|Who says cassoulet can't include pizza toppings?|
I love the contrarian and agrarian bent of Jimmy's No. 43's annual Cassoulet Cookoff, which unspooled yesterday afternoon amid an avalanche of delectable bean and pork stews. While the general post-holiday zeitgeist is centered on exercise and diet apps (and maybe even the actual doing of exercise) the irrepressible Jimmy Carbone takes the opposite tack, massaging winter blues away with a healthy dose of beer and cassoulet. Thus, even though it was unseasonably balmy, the annual cookoff went forward at Carbone's boisterous East Village pub/restaurant.
Jimmy, as I've written before, is a tireless planner of events and doer of good, in this case donating all proceeds from the event (over $2,000) to Grow NYC and in particular to its very cool Youthmarket Farmstand Project.
Close to a dozen professional and amateur chefs showed up with steaming pots of cassoulet, and the variety and imagination on display were dazzling. The beans alone could have staffed a whole legume runway show. There were giant cream-colored butter beans winking from a delicious Iberian cassoulet featuring Asturian cider and Spanish blood sausage; Cayuga pinto beans with pulled pork, porter beer and fresh mozzarella; Great Northern beans from Matt, a home cook who riffed on Julia Child's recipe with lamb shoulder, goat, and Toulouse and garlic sausages; black-eyed beans camouflaged among burnt brisket ends from Mighty Quinn's Barbecue; a black bean cassoulet, and in the winning cassoulet, flageolet beans.
|The winner: Laura Luciano.|
Laura Luciano, a gifted amateur chef from Long Island who blogs at Out East Foodie, swept both the People's Choice and the judge's top spot (yours truly was a member of the second group), proving, as emcee and himself a producer of food "take-down" events Matt Timms, said, "that the judges are as smart as the people."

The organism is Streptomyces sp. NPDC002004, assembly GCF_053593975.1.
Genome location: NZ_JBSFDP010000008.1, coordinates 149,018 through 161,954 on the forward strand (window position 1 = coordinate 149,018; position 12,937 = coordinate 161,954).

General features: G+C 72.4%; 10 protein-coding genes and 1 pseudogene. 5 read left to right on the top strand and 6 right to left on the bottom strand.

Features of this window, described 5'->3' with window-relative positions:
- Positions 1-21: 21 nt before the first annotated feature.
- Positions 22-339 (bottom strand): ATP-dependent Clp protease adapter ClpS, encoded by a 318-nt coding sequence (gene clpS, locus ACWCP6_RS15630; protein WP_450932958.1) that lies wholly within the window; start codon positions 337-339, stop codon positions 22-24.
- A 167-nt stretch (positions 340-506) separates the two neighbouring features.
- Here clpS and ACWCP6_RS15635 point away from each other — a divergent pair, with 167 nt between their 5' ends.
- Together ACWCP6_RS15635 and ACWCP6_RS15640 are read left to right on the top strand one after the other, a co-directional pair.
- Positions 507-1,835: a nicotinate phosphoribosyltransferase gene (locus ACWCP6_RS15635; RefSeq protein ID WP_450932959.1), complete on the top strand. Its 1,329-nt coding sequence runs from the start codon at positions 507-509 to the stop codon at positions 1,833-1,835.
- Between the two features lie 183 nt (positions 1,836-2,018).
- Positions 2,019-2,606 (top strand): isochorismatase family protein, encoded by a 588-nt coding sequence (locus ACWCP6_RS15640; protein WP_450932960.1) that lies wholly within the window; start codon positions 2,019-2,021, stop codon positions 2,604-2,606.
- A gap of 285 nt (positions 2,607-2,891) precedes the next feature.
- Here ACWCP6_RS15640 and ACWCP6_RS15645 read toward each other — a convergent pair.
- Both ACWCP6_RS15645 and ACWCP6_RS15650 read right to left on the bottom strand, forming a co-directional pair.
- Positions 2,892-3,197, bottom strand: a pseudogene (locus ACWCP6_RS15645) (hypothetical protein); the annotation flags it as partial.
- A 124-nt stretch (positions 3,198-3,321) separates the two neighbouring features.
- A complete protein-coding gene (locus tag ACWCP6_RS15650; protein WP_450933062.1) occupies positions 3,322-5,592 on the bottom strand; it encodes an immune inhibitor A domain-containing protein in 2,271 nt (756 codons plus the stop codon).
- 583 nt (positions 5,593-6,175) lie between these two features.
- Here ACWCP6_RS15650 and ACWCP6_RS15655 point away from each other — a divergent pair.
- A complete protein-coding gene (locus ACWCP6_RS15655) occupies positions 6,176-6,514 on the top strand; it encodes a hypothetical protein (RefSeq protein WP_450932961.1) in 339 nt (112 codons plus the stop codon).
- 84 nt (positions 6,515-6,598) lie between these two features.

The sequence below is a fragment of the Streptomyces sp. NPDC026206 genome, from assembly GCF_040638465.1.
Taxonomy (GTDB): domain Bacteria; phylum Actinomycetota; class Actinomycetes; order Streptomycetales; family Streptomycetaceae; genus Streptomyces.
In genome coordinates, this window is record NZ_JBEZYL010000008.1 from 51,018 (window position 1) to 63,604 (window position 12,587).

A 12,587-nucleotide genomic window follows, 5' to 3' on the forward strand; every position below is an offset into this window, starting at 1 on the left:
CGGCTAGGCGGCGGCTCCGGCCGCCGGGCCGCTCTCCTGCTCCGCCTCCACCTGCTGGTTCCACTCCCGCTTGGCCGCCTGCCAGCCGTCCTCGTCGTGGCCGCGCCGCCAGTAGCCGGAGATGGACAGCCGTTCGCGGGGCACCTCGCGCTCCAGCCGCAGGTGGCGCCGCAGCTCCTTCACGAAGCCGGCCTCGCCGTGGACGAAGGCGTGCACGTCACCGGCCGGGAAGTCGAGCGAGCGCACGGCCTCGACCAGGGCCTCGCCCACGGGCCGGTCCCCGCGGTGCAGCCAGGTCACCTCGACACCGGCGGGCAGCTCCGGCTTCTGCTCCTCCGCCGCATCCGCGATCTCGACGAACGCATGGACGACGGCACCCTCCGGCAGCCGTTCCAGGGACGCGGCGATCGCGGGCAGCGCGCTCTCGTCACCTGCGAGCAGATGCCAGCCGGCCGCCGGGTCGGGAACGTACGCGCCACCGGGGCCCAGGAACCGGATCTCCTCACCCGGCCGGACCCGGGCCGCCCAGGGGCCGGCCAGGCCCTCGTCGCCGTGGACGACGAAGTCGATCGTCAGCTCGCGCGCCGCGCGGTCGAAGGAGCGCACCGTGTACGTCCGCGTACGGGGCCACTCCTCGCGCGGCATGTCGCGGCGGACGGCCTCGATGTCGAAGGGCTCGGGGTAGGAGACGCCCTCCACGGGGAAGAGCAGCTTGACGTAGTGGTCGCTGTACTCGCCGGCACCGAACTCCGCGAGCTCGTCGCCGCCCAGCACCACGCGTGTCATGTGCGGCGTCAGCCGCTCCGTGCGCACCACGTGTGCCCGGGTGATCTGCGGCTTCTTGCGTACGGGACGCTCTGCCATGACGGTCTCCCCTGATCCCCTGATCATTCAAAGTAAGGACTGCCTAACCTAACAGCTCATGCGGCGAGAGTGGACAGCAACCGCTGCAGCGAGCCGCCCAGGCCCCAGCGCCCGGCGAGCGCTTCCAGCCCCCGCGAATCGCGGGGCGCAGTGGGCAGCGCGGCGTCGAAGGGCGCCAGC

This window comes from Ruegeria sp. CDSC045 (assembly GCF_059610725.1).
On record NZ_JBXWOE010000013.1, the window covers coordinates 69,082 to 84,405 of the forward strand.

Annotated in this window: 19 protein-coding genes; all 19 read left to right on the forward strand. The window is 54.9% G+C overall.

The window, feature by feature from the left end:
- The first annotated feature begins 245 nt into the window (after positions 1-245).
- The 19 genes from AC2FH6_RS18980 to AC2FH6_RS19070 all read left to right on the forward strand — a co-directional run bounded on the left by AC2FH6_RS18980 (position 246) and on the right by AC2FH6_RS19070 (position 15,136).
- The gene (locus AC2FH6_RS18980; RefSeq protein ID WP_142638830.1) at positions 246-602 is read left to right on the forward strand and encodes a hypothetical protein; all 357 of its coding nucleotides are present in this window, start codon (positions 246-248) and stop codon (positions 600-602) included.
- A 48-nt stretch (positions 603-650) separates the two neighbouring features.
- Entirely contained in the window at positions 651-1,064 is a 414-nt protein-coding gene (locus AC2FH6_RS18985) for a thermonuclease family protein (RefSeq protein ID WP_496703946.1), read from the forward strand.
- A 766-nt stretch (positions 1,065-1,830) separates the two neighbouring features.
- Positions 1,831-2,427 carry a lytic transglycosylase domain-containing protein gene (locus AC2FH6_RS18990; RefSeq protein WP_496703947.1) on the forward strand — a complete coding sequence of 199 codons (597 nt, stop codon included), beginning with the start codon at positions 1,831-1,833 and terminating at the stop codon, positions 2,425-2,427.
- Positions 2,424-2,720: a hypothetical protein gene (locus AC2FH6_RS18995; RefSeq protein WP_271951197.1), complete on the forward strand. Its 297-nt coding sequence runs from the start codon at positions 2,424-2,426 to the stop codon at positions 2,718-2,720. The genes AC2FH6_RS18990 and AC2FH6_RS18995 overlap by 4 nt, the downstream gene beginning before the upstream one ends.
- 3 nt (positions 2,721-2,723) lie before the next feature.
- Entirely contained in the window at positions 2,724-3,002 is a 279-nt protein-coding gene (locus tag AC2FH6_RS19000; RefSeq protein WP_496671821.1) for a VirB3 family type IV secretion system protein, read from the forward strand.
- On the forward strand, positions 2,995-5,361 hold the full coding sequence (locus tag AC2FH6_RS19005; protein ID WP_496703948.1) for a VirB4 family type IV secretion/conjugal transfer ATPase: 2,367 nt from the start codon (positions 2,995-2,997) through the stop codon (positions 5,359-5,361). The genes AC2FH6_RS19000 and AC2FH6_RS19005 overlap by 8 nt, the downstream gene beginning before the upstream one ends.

Luciano's two-to-three day cassoulet whispering process makes it clear why hers tasted so deep and transporting, as if French monks had been chanting over it for weeks. She braised pork butt on the stove with celery onion, carrots and bay leaf, added duck stock and cognac, and finished the braise in the oven. Luciano pureed all the aromatics from her braise and added the mixture to her simmering flageolet beans, along with pancetta and duck sausage. Oh, and she confited her own duck and made her own duck sausage for the first time in her life, too, adding a layer duck fat to her beans as they cooked. Luciano credited much of the deliciousness of her dish to plenty of duck fat, though the fact that she took zero short-cuts mattered just as much. To top it all off, she added finely ground duck cracklings and minced micro carrot and parsley greens to her bread crumbs--all of it toasted, of course, in duck fat.
|The judges' scorecard.|
As we mulled over our top picks, several judges pointed out that a few of our favorites tasted great but weren't true cassoulets, such as the Iberian cassoulet and a delicious vegetarian cassoulet with parsnips created by Rich Pinto (so appropriately named that he was destined to place at least), a former Jimmy's No. 43 chef who still works the restaurant's catered and special events. No problem, we just created a new category for them: "the best non-cassoulet cassoulets."
Back home, this discussion sent me to my Oxford Companion to Food, in which the late, great Alan Davidson wrote that the haricot bean is the most important ingredient in cassoulet, although Old World beans must have predated them (haricots did not arrive in France from the New World via Spain until the 16th century). Beyond that, though, there a fair amount of variety in French cassoulet meat types. Although pork and pork products predominate, cassoulet can include leg of mutton, duck, goose or even confit d'oie (goose liver).
Despite its tradition-bound image, there are innovators in France: Davidson finds reference in Larousse Gastronomique to a cassoulet made with salt cod. Hear that, those of you planning your bid for the sixth annual cassoulet cookoff title?